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The Shocking Ways that Women's Free Speech Is Under Attack

Women who are in the least bit outspoken are subject to threats of rape, racist and sexist epithets, and deeply offensive trolling. How did it get this bad?

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Legal consequences for organized campaigns of online harassment are more theoretical than practical. Dos and Ddos attacks are illegal, but unless they’re directed at a large organization (like AT&T, Paypal, Visa, MasterCard, Universal Music, Department of Justice and even the FBI) or related to a controversial, highly publicized crime (such the reaction of Anonymous to the Steubenville rape case), they’re unlikely to be investigated by authorities. Publishing a person’s private information to encourage stalking violates privacy statutes in most states, but even if victims succeed in tracing the identities of their anonymous attackers, they might not have the energy or resources to sue.

Then there’s the third tactic, trolling. “I have nothing but sympathy for women who are subject to this,” says Kaminer. “I have nothing but disdain, to put it mildly – contempt! – for the people who subject the women to this. The question is … Should the women have any legal recourse? If we’re not talking about the instances of vandalism or privacy violations, if we’re just talking about really hateful speech, then from my perspective, the women – the targets of this speech – only have legal recourse if you can characterize the speech as actual or true threats. And that becomes a very hard factual question, which depends not just on the language being used, but on the context.”

Unless police determine a message to be an actual threat, the content of the trolling – no matter how offensive or frightening – is speech protected by the First Amendment. For each of the three tactics used in organized campaigns of online intimidation, then, U.S. laws either offer de facto protection to aggressors or are rarely enforced to protect victims.

With legal recourse either unavailable or unenforceable, does the speech of trolls – online hecklers actively seeking to silence their targets – constitute a Heckler’s Veto? Kaminer says no. Trolling doesn’t interfere with articles and blog posts published online in the same way that a speaker can be silenced at a live event. Online, even when websites are bombarded with offensive comments or speakers are sent volumes of frightening messages, those communications don’t interfere with a person’s ability to publish a text or with an audience’s ability to read it. The words remain.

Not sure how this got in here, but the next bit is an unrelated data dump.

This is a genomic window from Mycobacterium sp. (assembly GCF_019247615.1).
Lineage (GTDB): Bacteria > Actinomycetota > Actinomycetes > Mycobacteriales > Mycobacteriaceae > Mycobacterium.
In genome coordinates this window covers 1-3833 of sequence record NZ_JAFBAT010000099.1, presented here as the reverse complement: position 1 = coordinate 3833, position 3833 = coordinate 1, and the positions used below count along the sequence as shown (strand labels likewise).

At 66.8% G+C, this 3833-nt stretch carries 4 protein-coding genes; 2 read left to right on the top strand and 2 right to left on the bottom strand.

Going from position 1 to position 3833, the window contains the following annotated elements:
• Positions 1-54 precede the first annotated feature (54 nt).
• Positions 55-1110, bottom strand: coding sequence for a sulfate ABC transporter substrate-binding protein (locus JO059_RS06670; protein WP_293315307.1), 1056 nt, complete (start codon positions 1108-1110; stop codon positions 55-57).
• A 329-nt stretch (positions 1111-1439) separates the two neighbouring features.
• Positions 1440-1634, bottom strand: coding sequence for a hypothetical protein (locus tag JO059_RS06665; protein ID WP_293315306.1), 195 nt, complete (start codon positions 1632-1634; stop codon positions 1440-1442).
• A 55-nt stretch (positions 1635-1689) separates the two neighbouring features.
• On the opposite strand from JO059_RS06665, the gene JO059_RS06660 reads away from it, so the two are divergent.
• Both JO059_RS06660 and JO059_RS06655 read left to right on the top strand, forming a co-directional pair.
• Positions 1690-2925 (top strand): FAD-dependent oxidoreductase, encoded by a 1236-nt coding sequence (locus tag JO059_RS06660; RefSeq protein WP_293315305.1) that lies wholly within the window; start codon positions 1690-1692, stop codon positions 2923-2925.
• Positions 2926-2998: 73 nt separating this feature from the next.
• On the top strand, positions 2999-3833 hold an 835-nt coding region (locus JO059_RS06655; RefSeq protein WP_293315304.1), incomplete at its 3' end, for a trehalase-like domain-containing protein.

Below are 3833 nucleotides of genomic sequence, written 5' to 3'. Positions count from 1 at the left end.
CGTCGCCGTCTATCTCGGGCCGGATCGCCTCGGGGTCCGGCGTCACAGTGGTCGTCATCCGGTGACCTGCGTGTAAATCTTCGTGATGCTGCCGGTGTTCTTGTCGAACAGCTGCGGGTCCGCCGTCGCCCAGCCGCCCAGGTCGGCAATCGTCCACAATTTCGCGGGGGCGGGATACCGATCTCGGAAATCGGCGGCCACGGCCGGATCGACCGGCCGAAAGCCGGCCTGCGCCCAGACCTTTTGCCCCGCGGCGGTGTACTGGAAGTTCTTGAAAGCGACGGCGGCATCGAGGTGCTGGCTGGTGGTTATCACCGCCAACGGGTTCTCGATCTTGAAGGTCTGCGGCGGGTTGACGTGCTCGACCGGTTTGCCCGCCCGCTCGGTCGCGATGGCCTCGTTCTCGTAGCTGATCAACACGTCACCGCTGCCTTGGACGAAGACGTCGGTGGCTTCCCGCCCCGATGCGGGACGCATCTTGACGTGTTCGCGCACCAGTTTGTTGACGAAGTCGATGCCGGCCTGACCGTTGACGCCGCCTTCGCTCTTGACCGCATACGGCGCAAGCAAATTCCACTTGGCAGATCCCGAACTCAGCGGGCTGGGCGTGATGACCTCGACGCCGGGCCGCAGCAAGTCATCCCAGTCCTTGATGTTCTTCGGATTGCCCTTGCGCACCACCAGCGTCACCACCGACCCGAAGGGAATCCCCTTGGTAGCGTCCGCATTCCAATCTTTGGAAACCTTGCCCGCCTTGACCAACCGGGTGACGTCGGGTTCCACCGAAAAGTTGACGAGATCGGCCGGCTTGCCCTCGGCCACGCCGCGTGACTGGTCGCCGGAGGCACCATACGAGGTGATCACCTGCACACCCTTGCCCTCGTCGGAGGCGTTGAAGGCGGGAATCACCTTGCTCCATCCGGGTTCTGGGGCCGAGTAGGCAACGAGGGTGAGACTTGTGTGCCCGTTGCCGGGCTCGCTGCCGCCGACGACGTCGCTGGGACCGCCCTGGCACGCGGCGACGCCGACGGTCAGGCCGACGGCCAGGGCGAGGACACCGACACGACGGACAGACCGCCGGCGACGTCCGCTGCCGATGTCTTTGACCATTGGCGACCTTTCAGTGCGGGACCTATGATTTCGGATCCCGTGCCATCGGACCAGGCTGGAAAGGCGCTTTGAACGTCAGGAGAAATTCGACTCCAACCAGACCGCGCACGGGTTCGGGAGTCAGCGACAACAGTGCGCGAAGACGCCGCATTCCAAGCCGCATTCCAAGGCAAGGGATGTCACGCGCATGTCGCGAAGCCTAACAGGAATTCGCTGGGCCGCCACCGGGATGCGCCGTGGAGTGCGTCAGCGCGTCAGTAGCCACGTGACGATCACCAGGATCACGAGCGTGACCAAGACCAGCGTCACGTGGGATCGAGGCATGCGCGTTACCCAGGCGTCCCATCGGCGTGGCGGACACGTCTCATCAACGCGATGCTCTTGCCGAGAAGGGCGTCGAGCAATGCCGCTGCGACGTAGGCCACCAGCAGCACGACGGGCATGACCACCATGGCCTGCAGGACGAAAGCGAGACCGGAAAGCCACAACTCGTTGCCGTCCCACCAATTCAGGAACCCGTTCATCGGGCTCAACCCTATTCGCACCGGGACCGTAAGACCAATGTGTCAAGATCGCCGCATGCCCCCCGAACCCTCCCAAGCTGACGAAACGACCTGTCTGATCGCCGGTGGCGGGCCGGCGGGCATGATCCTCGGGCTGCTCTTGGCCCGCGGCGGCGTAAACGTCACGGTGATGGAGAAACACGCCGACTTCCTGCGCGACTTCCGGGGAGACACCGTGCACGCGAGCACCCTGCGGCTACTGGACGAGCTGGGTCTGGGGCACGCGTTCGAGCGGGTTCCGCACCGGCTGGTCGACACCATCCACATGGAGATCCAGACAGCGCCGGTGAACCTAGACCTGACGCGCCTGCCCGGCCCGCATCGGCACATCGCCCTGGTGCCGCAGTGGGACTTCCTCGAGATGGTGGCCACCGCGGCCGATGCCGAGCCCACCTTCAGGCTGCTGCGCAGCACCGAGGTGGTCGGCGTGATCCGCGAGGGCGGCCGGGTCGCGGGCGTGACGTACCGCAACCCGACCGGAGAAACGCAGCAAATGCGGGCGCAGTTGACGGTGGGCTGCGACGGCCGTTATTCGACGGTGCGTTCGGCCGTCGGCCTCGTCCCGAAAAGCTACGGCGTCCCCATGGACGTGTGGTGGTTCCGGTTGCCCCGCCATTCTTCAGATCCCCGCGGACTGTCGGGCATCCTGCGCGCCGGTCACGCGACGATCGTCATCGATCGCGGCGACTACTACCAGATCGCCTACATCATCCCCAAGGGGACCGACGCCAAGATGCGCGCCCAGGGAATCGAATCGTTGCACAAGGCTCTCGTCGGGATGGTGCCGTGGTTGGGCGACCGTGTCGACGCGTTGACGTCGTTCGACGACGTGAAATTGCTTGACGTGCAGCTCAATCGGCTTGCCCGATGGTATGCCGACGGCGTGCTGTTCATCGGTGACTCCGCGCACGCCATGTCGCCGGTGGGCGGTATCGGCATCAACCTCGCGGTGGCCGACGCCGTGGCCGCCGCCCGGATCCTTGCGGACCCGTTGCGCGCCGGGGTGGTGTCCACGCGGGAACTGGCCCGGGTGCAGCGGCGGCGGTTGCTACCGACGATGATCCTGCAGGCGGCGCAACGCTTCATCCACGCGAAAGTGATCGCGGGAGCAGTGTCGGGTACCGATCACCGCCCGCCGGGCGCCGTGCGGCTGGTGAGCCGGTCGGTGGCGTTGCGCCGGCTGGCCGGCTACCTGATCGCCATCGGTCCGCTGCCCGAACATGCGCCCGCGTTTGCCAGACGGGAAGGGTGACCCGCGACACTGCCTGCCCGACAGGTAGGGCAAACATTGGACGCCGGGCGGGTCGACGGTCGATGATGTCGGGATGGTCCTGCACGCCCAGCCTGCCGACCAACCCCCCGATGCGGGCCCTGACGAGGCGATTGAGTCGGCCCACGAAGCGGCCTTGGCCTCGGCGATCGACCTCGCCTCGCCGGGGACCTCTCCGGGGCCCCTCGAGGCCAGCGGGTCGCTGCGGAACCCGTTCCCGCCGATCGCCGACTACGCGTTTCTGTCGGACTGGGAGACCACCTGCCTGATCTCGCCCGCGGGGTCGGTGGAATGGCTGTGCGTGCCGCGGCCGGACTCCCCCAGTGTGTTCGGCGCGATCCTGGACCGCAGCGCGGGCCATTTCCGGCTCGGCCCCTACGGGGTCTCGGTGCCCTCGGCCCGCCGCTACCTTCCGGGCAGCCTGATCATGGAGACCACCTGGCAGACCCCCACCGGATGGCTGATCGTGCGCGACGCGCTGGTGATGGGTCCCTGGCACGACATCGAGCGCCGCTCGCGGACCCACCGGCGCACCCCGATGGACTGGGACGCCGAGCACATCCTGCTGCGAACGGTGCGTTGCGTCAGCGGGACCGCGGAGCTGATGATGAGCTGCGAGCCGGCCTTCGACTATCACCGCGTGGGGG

Except the words might not remain. In 2007, after receiving rape threats and death threats, tech blogger Kathy Sierra canceled her speaking engagements, moved house (her address had been published and messages and packages were being sent to her home), and stopped writing and blogging for six years. (One of Sierra’s tormentors was later revealed to be “Weev,” an online identity of Andrew Auernheimer, who was later arrested and sentenced to 41 months in prison for hacking AT&T’s customer data.) Writer Linda Grant told journalists  Vanessa Thorpe and Richard Rogers she quit writing her column for the Guardian because of “violent hate speech” that included anti-Semitism and misogyny. And just a few months ago, in June, Ms. Magazine canceled a series of blog posts by Heidi Yewman because it was unable to adequately moderate a trolling backlash that included attempts to publish Yewman’s home address. Ms. later reversed its position and reinstated the series, but the magazine’s first reaction is revealing. If a politically seasoned and professionally staffed organization with decades of experience confronting controversial issues can be destabilized by a trolling and lulz campaign, it’s not surprising that individual women quit, too.

“I’ve spoken to many women who simply stopped engaging,” says feminist activist and author Soraya Chemaly. “They don’t support other people online because they don’t want to be targeted, they’ve stopped writing about certain topics, they silence themselves – which is of course the issue.” She adds, “I’m happy to talk about free speech, it’s very dear to me [...] but the free speech we have to take care of first is the speech that is already lost,” because women are being intimidated off the Internet, out of public life and into silence.